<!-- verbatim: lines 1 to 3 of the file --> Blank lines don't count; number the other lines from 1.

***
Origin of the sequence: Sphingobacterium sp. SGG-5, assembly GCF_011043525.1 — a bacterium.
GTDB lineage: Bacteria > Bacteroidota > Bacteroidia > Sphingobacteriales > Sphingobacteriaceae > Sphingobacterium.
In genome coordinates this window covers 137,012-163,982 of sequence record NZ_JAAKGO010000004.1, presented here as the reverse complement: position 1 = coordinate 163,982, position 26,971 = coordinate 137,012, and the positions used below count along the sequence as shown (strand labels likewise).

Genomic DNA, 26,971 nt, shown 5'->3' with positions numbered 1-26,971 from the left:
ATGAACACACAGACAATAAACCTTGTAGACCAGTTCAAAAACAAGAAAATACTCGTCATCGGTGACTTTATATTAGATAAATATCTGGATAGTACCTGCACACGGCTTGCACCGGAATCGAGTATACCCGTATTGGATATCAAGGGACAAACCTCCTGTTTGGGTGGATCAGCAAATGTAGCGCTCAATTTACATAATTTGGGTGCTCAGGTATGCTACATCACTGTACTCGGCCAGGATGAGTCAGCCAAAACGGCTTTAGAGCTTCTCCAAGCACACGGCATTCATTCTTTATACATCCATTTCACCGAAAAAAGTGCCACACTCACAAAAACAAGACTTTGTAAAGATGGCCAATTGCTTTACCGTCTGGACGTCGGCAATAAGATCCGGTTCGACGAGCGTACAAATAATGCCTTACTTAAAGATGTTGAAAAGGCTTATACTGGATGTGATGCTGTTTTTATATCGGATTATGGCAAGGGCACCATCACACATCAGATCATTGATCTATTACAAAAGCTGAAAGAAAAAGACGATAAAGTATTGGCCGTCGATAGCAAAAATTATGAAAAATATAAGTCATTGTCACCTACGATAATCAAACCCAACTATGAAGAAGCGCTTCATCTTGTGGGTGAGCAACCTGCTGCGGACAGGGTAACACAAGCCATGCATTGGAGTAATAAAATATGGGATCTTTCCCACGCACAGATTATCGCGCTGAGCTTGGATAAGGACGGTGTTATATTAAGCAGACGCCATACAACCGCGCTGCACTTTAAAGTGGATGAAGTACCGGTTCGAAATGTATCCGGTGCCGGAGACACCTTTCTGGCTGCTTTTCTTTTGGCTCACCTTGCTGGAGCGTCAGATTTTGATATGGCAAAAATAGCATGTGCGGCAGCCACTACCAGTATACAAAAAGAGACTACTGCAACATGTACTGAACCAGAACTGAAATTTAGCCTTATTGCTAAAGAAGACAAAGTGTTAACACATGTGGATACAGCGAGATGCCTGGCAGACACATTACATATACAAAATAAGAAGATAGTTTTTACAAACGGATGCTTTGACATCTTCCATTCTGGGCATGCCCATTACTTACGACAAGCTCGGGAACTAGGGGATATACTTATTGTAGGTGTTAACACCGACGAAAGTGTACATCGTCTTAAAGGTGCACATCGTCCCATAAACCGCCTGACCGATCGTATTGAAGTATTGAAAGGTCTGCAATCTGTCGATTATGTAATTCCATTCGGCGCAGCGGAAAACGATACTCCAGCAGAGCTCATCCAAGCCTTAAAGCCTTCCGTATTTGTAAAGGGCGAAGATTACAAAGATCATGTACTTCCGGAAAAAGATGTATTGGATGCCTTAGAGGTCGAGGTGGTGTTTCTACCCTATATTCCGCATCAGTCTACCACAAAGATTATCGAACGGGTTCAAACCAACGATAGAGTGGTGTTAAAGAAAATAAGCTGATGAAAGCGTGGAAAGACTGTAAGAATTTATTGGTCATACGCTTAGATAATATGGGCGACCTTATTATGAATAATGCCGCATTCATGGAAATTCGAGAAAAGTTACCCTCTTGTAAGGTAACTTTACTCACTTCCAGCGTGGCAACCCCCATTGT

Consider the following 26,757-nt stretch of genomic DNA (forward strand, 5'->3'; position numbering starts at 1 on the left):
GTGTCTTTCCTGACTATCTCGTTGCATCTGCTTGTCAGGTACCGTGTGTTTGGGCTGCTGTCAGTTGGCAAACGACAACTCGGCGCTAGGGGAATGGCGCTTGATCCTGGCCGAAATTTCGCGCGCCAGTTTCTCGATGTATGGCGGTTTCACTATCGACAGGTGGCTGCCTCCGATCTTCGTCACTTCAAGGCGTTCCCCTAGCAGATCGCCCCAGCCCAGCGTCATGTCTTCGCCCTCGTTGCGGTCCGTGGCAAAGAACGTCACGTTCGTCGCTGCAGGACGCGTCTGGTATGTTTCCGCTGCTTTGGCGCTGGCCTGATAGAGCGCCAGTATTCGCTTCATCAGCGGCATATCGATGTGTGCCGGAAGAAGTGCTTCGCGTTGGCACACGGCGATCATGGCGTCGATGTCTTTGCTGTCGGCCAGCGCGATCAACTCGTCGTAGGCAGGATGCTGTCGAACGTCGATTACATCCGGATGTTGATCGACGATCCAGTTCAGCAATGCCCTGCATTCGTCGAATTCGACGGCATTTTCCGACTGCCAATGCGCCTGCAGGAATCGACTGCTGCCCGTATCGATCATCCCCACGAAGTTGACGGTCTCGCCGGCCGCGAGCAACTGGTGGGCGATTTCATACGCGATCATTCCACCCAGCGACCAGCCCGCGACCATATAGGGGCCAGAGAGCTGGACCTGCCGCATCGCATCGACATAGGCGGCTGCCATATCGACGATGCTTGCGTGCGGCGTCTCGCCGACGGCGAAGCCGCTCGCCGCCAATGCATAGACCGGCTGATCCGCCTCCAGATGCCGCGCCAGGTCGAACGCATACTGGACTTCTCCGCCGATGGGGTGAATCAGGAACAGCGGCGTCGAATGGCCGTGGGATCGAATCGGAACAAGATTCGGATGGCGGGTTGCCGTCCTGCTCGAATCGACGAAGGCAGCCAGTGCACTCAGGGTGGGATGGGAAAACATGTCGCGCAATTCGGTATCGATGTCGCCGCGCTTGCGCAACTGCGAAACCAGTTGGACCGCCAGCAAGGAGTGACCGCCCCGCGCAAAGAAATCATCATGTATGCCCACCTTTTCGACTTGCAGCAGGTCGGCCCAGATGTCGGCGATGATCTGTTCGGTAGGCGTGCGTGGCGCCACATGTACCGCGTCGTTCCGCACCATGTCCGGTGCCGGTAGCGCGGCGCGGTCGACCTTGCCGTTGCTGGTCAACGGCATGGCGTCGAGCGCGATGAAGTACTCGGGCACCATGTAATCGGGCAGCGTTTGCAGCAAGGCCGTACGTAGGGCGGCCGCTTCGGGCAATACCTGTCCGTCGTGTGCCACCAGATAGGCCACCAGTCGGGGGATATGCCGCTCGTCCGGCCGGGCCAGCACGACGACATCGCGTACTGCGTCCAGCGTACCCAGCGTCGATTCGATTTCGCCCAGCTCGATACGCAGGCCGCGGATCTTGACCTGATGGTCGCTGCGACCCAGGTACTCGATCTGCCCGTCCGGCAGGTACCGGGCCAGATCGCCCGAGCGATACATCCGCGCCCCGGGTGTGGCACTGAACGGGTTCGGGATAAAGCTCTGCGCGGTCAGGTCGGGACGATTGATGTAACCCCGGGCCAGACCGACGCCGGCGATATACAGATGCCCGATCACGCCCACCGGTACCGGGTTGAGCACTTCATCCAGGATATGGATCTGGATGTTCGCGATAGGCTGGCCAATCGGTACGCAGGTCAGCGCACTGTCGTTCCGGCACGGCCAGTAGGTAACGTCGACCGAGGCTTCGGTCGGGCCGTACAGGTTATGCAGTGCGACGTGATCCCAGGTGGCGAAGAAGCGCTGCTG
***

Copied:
Origin of the sequence: Sphingobacterium sp. SGG-5, assembly GCF_011043525.1 — a bacterium.
GTDB lineage: Bacteria > Bacteroidota > Bacteroidia > Sphingobacteriales > Sphingobacteriaceae > Sphingobacterium.
In genome coordinates this window covers 137,012-163,982 of sequence record NZ_JAAKGO010000004.1, presented here as the reverse complement: position 1 = coordinate 163,982, position 26,971 = coordinate 137,012, and the positions used below count along the sequence as shown (strand labels likewise).